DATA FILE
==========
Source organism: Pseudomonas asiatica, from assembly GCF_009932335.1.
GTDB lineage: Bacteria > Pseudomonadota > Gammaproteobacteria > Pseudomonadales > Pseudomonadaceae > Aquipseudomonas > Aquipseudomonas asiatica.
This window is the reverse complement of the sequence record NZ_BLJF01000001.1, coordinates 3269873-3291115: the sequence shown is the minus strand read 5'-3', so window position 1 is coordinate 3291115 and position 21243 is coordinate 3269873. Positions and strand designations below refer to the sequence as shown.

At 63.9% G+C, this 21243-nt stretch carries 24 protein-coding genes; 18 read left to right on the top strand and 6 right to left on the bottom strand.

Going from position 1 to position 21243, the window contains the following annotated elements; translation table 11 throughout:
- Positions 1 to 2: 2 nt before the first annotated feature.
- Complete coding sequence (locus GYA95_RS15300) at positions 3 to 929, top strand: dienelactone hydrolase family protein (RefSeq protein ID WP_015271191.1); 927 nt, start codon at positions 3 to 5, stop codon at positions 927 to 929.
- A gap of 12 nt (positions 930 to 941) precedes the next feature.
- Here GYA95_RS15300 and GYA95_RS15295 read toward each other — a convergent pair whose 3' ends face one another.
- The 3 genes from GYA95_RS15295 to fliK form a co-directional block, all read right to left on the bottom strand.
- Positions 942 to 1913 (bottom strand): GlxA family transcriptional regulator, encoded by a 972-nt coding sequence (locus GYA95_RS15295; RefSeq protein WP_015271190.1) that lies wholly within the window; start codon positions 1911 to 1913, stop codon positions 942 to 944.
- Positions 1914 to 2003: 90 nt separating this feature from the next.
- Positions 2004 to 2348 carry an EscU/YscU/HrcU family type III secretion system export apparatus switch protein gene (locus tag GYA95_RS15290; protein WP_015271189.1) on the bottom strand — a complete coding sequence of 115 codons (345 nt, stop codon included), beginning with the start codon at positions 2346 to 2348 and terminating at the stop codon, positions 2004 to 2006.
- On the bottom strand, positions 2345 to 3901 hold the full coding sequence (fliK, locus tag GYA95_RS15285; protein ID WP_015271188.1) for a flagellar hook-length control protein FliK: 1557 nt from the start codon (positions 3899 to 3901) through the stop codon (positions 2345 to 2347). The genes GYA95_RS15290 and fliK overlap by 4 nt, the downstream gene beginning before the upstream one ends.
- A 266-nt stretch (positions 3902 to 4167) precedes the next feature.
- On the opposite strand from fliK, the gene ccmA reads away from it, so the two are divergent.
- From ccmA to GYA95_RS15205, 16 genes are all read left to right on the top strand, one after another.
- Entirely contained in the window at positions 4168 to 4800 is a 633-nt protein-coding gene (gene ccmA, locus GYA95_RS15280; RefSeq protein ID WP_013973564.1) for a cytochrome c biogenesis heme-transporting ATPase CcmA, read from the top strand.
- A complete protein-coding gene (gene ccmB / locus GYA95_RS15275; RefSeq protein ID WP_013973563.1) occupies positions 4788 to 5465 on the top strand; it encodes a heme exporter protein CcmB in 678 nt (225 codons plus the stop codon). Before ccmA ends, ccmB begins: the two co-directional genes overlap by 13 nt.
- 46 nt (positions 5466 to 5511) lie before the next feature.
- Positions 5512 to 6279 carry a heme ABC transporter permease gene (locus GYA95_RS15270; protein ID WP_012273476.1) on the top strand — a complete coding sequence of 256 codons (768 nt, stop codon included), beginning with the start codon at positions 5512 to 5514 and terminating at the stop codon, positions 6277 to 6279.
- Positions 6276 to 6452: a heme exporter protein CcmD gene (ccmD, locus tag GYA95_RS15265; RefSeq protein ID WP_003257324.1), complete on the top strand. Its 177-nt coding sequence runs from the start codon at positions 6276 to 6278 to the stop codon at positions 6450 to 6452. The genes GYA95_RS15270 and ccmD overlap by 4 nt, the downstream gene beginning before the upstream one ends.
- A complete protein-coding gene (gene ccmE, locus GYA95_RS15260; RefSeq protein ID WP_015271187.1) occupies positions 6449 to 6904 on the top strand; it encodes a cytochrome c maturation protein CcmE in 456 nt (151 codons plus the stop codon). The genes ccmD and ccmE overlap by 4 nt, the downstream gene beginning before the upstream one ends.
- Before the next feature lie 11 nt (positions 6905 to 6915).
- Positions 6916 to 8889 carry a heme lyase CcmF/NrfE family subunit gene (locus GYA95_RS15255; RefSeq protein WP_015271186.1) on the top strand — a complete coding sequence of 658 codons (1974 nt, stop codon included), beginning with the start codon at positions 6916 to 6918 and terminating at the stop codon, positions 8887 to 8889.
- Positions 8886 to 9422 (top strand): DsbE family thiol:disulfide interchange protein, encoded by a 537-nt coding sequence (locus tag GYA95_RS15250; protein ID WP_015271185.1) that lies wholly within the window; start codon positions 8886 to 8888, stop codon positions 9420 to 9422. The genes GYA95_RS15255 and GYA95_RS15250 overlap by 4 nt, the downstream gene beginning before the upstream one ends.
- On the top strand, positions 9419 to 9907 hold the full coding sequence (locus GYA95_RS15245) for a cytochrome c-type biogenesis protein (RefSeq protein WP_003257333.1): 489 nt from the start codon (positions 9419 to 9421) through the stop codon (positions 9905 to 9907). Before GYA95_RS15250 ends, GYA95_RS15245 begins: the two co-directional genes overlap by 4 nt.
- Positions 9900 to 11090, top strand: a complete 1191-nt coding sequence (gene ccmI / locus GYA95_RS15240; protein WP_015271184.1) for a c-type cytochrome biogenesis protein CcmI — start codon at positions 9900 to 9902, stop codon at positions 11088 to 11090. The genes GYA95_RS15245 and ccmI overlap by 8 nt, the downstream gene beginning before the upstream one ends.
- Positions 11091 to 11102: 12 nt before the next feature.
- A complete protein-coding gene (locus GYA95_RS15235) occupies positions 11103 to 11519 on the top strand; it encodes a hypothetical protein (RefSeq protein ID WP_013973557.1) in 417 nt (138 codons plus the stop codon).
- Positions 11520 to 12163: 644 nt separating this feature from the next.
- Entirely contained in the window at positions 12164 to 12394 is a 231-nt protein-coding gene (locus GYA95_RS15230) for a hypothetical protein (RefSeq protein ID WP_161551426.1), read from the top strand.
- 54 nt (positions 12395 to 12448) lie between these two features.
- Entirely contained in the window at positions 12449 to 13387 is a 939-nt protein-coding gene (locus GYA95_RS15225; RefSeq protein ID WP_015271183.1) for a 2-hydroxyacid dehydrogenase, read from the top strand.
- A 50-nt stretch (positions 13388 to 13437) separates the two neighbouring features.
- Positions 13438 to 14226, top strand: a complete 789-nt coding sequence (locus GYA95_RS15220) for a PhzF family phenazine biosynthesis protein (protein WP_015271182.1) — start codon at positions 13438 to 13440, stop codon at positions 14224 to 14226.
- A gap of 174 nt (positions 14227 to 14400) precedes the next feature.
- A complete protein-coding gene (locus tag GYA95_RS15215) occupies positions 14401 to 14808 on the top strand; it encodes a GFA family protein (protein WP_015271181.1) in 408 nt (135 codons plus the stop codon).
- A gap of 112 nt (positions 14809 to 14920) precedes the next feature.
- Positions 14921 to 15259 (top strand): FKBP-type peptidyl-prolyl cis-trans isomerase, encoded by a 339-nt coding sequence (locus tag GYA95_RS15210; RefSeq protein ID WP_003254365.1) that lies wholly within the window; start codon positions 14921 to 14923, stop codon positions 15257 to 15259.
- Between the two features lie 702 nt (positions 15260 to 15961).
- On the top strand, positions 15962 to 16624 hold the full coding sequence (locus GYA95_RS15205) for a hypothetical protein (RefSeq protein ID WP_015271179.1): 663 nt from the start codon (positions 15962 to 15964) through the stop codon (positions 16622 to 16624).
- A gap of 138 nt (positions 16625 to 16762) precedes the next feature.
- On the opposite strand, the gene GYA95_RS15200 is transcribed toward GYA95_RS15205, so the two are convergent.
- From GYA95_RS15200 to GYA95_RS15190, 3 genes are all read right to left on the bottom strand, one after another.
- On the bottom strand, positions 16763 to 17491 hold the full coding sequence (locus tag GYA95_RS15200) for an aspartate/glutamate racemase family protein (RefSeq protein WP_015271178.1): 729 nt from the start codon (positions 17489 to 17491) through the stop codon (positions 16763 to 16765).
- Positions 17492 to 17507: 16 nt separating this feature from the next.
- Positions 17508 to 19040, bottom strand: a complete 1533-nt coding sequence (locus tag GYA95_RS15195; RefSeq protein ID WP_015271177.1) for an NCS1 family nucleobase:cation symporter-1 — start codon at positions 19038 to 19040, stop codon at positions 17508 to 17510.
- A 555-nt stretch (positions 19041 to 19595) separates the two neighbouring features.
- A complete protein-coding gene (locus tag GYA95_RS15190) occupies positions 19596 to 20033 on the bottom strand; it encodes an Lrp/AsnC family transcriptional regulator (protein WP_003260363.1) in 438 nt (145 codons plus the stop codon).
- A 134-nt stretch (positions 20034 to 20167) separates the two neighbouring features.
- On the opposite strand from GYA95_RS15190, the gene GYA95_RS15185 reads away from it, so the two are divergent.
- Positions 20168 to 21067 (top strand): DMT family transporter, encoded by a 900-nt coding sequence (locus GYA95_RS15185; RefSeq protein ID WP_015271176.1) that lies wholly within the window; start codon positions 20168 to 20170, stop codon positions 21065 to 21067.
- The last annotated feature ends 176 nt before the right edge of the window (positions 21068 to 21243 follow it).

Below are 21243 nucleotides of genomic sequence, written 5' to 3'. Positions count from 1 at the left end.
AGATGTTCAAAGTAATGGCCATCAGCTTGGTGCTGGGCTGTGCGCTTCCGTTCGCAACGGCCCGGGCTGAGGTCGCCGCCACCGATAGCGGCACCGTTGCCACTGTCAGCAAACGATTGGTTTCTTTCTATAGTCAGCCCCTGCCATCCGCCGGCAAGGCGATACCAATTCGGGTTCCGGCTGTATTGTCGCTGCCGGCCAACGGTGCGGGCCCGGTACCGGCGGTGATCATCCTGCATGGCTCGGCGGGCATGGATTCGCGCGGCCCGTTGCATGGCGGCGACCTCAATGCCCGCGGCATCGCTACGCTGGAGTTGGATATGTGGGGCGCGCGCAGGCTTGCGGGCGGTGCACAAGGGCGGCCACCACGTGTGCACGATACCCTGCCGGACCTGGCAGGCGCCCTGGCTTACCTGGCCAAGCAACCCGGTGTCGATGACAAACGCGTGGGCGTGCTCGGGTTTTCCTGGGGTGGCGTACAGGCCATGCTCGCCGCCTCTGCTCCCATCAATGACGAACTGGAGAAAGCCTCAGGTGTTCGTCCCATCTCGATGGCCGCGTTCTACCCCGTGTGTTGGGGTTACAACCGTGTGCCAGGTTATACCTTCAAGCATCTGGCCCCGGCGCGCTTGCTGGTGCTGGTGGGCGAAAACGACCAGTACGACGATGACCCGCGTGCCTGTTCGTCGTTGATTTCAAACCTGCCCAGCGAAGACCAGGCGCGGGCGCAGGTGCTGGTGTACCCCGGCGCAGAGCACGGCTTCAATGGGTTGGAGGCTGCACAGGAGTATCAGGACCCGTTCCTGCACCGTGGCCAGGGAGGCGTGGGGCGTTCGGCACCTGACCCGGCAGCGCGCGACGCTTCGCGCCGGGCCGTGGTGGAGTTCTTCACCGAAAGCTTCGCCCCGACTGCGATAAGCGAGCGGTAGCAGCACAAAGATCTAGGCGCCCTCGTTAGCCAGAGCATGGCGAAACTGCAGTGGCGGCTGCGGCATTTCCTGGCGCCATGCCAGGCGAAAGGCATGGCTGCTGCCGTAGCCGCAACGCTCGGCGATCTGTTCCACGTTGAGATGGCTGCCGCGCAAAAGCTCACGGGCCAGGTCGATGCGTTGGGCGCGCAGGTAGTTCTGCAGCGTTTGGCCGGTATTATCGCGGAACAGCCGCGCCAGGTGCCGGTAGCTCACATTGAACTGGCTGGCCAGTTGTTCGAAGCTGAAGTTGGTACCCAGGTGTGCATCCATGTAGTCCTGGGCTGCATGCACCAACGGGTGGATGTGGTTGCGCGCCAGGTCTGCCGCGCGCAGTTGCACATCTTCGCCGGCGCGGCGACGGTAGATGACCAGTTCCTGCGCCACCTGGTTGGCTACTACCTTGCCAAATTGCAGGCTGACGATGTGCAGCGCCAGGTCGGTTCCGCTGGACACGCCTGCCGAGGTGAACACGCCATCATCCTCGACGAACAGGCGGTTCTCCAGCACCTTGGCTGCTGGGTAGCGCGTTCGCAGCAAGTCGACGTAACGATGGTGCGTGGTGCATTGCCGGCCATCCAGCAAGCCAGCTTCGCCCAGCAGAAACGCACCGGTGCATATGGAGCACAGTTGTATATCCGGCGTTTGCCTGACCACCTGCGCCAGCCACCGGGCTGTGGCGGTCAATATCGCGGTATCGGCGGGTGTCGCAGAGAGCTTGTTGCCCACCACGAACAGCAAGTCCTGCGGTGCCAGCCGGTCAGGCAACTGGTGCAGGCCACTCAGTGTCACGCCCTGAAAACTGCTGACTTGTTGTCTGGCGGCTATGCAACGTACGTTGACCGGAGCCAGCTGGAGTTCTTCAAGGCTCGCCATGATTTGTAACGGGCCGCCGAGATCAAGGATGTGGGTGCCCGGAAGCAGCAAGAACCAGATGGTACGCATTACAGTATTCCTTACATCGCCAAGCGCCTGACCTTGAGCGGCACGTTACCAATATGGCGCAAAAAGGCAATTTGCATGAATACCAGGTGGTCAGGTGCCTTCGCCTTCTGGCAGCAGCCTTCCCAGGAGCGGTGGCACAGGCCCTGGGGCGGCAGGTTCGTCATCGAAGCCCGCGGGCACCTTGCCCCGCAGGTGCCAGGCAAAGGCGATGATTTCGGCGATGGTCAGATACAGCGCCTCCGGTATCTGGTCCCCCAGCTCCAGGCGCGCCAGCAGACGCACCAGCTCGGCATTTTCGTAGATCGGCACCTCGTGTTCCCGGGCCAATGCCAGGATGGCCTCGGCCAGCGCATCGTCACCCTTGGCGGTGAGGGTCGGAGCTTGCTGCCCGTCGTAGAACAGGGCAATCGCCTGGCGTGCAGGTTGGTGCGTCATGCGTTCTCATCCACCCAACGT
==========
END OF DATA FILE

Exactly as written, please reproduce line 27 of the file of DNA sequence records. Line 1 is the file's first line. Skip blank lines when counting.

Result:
- On the top strand, positions 9419 to 9907 hold the full coding sequence (locus GYA95_RS15245) for a cytochrome c-type biogenesis protein (RefSeq protein WP_003257333.1): 489 nt from the start codon (positions 9419 to 9421) through the stop codon (positions 9905 to 9907). Before GYA95_RS15250 ends, GYA95_RS15245 begins: the two co-directional genes overlap by 4 nt.